WORLD / Middle East

Report cites U.S. abuse of Iraqi detainees
Updated: 2006-03-20 17:06

NEW YORK - Members of a shadowy U.S. military unit turned one of Saddam Hussein's torture chambers into their own interrogation cell, beating prisoners with rifle butts and using detainees for target practice in games of jailer paintball, The New York Times reported Sunday.

The so-called Black Room was part of a temporary detention site at Camp Nama, the secret headquarters of the unit known as Task Force 6-26, the Times said.

The camp, in a former Iraqi military base at Baghdad International Airport, was the first stop for many insurgents on their way to Abu Ghraib prison a few miles away.

The Times said the abuse at Camp Nama began as the Iraqi insurgency intensified in early 2004 and continued after photographs of abuse at Abu Ghraib were made public in April 2004, belying Pentagon assertions that abuse was limited to a small group of reservists at the notorious detention center.

The report was based on interviews with more than a dozen civilian and military Department of Defense personnel who worked with Task Force 6-26. Virtually all of them were granted anonymity to encourage them to speak candidly without fear of retribution from the Pentagon, the Times said.

The critics said the harsh interrogation techniques practiced at Camp Nama yielded little information to help capture insurgents or safe American lives.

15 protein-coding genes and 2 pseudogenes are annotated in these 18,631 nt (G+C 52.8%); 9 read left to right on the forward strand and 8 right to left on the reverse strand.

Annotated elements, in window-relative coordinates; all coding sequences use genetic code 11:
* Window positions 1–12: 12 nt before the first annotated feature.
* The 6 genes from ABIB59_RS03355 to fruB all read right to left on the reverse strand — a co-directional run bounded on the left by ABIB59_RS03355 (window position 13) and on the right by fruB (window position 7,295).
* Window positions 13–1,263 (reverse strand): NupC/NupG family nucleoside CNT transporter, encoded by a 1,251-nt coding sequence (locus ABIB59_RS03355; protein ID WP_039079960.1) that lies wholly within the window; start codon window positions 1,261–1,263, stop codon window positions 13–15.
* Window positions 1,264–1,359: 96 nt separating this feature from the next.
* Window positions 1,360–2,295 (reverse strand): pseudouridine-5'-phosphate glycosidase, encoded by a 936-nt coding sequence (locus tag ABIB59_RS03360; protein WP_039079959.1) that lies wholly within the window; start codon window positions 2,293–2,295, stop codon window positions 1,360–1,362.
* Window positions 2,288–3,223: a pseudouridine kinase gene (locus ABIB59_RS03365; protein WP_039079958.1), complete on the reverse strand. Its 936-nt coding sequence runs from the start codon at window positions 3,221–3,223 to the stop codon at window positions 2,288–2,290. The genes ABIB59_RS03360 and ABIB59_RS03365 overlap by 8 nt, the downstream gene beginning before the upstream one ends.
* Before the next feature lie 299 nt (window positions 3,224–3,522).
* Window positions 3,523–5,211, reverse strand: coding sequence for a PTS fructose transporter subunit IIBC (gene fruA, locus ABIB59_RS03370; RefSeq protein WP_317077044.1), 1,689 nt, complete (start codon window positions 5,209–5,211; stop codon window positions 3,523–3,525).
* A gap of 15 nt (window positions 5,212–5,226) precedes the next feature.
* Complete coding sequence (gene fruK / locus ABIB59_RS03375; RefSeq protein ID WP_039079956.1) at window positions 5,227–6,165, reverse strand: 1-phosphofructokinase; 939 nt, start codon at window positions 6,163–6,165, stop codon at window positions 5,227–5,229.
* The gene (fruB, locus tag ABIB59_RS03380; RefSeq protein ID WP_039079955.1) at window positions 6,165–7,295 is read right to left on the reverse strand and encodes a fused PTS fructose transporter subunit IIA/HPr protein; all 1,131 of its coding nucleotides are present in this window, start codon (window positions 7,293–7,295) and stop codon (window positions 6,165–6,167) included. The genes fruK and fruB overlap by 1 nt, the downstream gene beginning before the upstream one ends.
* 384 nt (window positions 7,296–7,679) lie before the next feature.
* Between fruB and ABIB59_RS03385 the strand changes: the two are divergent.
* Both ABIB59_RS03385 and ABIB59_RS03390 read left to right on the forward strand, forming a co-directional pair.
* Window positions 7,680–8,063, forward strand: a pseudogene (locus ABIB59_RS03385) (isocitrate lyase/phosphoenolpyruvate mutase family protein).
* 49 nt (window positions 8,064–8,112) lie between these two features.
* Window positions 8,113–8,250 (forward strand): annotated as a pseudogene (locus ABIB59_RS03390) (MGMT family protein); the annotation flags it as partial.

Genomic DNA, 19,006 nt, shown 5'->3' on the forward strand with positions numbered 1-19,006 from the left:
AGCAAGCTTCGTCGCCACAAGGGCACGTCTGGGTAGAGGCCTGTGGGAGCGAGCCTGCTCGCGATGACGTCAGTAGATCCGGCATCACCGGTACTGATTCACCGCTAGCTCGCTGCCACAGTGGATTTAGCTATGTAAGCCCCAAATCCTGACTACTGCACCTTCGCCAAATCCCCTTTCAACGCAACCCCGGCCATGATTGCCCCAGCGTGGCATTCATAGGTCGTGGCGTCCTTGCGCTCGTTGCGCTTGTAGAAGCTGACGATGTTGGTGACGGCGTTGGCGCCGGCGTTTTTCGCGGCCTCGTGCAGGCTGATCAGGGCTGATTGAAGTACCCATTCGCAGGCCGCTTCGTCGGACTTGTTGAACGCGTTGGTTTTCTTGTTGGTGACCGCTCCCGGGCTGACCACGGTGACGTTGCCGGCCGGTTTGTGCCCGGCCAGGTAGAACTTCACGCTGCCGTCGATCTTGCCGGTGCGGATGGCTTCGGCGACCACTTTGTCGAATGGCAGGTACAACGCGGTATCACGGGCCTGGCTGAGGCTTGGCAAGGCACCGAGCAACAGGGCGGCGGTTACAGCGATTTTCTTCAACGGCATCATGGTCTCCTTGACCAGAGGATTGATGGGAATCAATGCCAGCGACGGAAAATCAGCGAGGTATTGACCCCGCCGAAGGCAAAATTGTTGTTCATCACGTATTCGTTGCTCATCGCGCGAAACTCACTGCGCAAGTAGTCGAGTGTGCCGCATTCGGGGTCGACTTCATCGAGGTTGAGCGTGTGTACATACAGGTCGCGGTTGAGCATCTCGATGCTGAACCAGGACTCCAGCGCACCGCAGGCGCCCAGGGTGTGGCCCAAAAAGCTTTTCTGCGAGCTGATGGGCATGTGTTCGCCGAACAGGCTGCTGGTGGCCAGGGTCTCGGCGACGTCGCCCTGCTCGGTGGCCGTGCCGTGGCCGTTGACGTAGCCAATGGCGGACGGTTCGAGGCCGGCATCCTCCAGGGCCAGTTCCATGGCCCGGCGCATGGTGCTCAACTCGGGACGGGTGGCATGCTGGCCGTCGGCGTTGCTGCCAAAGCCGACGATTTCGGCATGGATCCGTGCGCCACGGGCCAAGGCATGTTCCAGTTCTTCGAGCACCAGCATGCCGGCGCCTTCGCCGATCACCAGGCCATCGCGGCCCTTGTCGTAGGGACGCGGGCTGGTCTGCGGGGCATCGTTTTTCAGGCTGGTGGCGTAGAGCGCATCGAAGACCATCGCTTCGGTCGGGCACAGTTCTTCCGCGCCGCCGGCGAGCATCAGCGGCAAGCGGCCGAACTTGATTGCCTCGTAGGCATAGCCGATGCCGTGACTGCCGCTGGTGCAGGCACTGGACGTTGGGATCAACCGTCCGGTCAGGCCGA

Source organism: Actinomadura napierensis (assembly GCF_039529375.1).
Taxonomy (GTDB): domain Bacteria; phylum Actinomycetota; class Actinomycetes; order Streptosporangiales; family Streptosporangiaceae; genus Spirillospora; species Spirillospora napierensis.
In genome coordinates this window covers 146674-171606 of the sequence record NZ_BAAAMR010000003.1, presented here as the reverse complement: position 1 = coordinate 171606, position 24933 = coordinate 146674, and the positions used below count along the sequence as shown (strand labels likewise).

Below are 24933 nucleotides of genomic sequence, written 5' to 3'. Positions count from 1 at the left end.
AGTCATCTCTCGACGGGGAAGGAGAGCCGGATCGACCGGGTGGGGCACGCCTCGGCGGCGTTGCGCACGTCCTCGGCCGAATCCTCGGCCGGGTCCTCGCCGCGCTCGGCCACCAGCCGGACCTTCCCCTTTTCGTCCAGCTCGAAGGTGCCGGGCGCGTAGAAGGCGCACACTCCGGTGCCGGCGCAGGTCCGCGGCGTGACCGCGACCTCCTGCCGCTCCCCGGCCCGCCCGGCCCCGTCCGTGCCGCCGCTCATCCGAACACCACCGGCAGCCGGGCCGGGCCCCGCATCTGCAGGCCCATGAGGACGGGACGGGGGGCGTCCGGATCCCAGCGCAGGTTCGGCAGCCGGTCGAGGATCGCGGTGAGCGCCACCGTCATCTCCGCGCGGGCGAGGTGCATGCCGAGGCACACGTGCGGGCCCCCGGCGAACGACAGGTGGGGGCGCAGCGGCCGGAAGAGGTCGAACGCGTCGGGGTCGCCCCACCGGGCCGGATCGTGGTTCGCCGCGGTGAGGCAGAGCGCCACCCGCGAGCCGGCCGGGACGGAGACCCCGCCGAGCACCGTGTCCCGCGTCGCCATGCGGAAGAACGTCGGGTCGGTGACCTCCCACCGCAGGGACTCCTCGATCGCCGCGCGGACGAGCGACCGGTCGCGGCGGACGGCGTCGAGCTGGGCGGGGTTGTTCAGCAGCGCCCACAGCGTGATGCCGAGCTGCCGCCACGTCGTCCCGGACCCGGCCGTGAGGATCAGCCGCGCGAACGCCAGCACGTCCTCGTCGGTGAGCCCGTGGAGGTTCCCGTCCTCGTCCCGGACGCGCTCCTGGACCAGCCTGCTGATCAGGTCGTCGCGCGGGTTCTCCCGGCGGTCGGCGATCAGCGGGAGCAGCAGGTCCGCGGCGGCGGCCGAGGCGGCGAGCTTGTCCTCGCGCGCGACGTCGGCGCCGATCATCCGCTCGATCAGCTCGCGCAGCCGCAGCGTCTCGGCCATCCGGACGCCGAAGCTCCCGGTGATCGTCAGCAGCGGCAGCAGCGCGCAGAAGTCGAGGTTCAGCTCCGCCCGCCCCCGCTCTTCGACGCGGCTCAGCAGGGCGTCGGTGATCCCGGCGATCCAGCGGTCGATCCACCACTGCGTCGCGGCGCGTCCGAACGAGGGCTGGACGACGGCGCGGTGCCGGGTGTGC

Many of their complaints are supported by declassified military documents and e-mail messages from FBI agents who worked with the task force, the Times said.

According to the report, placards posted at the detention area said, "No Blood, No Foul" a slogan that meant soldiers could not be prosecuted as long as they did not make detainees bleed.

Prisoners at Camp Nama often disappeared into a detention black hole, barred from access to lawyers or relatives and confined for weeks without charges, the report said.

"The reality is, there were no rules," an unidentified Pentagon official told the Times.

Gen. Bryan D. Brown, the commander of the Special Operations Command, told the Times in a brief exchange on Capitol Hill, "We take all those allegations seriously. Any kind of abuse is not consistent with the values of the Special Operations Command."